What are Fault Grounds for Divorce in Pennsylvania?

Pennsylvania fault grounds for divorce require the innocent and injured spouse to prove that he or she is innocent of marital misconduct and that he or she is injured by the guilty spouse’s misconduct. There are 7 major fault grounds for divorce: (1) desertion, by proof of willful and malicious absence from the marital home without reasonable cause for at least 1 year; (2) adultery, proof by clear and convincing evidence that the other spouse had the opportunity and inclination to commit adultery; (3) cruel and barbarous treatment, a serious threat to life creating a reasonable apprehension of violence; (4) bigamy, upon proof that a spouse knowingly entering into a 2nd marriage while still legally married to another; (5) imprisonment, when the spouse is sentenced to imprisonment for 2 or more years upon conviction of a crime; (6) indignities, requiring proof of a course of conduct greater than a few isolated incidents rendering the innocent spouse’s condition intolerable and life burdensome; and, (7) insanity, where a spouse’s serious mental disorder results in confinement in a mental institution for 18 months with no reasonable prospect of discharge.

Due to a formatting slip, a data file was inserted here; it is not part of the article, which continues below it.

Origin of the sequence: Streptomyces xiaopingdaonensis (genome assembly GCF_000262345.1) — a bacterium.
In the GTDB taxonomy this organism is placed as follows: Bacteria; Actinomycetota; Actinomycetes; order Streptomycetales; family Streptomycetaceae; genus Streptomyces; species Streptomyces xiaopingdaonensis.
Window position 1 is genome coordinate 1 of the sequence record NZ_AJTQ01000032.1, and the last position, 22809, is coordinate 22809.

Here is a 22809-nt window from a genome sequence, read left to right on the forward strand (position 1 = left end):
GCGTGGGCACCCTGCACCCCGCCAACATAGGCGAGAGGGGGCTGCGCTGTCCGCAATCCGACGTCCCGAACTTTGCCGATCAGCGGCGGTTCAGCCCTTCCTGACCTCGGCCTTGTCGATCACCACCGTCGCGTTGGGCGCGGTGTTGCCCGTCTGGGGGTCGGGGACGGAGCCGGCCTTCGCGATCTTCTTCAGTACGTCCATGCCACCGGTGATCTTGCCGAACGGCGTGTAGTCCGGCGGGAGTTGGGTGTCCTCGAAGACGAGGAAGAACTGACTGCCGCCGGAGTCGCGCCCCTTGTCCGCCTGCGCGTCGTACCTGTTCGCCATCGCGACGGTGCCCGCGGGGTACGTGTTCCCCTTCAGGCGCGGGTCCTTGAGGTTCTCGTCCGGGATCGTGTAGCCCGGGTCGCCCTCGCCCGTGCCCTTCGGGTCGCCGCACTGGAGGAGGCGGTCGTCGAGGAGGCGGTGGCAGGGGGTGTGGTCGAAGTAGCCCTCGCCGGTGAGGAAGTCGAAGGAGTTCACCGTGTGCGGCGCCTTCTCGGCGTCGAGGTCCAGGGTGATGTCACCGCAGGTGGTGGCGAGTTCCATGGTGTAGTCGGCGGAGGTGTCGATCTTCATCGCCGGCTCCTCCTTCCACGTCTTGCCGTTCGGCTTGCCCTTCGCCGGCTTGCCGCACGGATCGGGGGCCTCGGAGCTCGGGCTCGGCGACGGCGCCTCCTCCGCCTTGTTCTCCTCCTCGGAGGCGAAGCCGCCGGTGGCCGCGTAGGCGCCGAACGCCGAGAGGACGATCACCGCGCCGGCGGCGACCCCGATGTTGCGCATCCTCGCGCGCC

Since the implementation of no-fault grounds in the Divorce Code of 1980, fault grounds are used less frequently in Pennsylvania divorce practice. Fault grounds are emotionally exhausting and messy for all concerned. Fault divorces are also disfavored because of the existence of possible defenses such as condonation, the forgiveness of a marital offense by either express words or implication by conduct; recrimination, where neither party can obtain a divorce because they are equally at fault; and provocation, where the plaintiff spouse provokes a defendant spouse into committing a fault offense. Other defenses to fault divorces include connivance, or the commission of a marital offense simply for the purpose of obtaining a divorce; and collusion, an expressed or implied agreement whose purpose is to secure a divorce. These last 2 possible defenses were made obsolete by the no-fault amendments in the 1980 divorce code.